When Hollywood comes to Münster: Practical insights into the movie business

The entertainment industry, and the movie business in particular, is experiencing turbulent times. New technologies, channels, and players challenge Hollywood’s existing business models, with large numbers of consumers shifting their watching behavior toward streaming services. As part of Professor Hennig-Thurau’s master course on “Entertainment Media Marketing,” two executives discussed these changes and the state of filmed entertainment from very different angles.

Kai Schmidt-Merz, Managing Director at 20th Century Fox Home Entertainment (GSA & Benelux), took the “studio view” – he explained how the studios, as dominant provider of filmed entertainment content for several decades, react to the rise of subscription offers from tech companies such as Netflix, which challenges the traditional transactional approach of selling and renting single film copies on DVDs and Blu-ray discs or via digital streams. He explained why studios will need to engage in the subscription business too, but also described the challenges that come with such a transformation. Among them is the powerful use of consumer data that enables the new market players to produce their own filmed content while focusing on user-oriented offerings, becoming increasingly independent of (traditional) film studios. His presentation was accompanied by a certain kind of instant nostalgia, as the future of the legendary Fox brand featured in the introductory trailer is uncertain after the firm’s merger with industry giant Disney.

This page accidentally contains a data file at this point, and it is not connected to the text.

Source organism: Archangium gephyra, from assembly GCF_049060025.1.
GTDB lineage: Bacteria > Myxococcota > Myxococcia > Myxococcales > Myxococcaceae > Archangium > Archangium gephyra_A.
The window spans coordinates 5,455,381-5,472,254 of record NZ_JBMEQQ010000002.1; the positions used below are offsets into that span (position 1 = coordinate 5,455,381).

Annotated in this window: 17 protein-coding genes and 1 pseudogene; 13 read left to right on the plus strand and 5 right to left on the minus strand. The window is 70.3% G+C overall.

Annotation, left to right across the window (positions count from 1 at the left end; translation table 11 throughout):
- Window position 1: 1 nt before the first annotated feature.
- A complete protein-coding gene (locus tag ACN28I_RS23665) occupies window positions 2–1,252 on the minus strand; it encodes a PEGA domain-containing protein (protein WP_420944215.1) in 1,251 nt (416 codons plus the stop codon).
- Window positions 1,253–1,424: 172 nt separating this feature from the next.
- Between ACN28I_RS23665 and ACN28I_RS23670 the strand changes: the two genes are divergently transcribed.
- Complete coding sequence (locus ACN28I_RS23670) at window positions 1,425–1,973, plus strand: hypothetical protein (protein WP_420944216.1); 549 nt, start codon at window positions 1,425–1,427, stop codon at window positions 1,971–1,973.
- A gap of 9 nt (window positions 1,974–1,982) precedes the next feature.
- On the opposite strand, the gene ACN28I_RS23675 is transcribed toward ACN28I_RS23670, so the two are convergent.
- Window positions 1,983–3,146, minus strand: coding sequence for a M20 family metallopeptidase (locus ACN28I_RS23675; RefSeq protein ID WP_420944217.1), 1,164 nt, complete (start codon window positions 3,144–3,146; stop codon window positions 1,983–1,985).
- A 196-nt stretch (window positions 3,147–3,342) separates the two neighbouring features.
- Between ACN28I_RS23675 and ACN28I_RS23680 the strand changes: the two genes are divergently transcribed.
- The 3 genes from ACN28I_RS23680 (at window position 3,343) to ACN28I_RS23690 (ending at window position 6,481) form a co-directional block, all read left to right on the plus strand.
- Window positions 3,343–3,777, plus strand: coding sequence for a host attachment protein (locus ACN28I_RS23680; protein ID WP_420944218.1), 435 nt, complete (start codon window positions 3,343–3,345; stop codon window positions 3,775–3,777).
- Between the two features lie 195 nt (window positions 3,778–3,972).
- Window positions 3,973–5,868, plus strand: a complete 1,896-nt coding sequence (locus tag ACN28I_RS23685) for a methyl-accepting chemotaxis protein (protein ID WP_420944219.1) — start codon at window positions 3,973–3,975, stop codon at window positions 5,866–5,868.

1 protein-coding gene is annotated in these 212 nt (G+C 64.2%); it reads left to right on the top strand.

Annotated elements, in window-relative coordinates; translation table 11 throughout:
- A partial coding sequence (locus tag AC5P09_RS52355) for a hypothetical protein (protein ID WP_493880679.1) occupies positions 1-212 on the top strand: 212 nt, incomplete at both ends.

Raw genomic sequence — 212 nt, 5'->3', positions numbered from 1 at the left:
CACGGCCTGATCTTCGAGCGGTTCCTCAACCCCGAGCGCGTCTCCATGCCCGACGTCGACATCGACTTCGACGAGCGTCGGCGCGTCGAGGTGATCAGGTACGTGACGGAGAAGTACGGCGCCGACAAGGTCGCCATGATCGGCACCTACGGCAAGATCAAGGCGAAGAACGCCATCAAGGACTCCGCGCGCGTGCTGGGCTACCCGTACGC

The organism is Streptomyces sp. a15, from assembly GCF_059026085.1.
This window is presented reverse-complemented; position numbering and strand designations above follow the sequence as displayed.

Being the head of Amazon’s digital video store in Germany, Stephan Bauer’s perspective is a fundamentally different one. Not only is his company a leader among those new technological market entrants, but with Amazon being a multi-category retailer, the provision of entertainment content via subscription mainly follows the idea that exciting films and series will uplift consumers’ spending in other categories. Quoting Amazon CEO Jeff Bezos, he argued that “When we win a Golden Globe, it helps us sell more shoes.” More fundamentally, Bauer stressed the crucial role of a strong customer orientation (or, in Amazon terms, “customer obsession”) for the company’s competitiveness, along with a high level of innovativeness and a strategic perspective.

Both guests not only presented their insights, but also answered numerous questions and responded to several comments by Münster’s entertainment marketing students. Their practical views greatly complemented the theoretical knowledge shared in the lecture as well as in Prof. Hennig-Thurau’s “Entertainment Science” book – they help to prepare the students for what is needed to be successful today in the entertainment business. Film industry, get ready!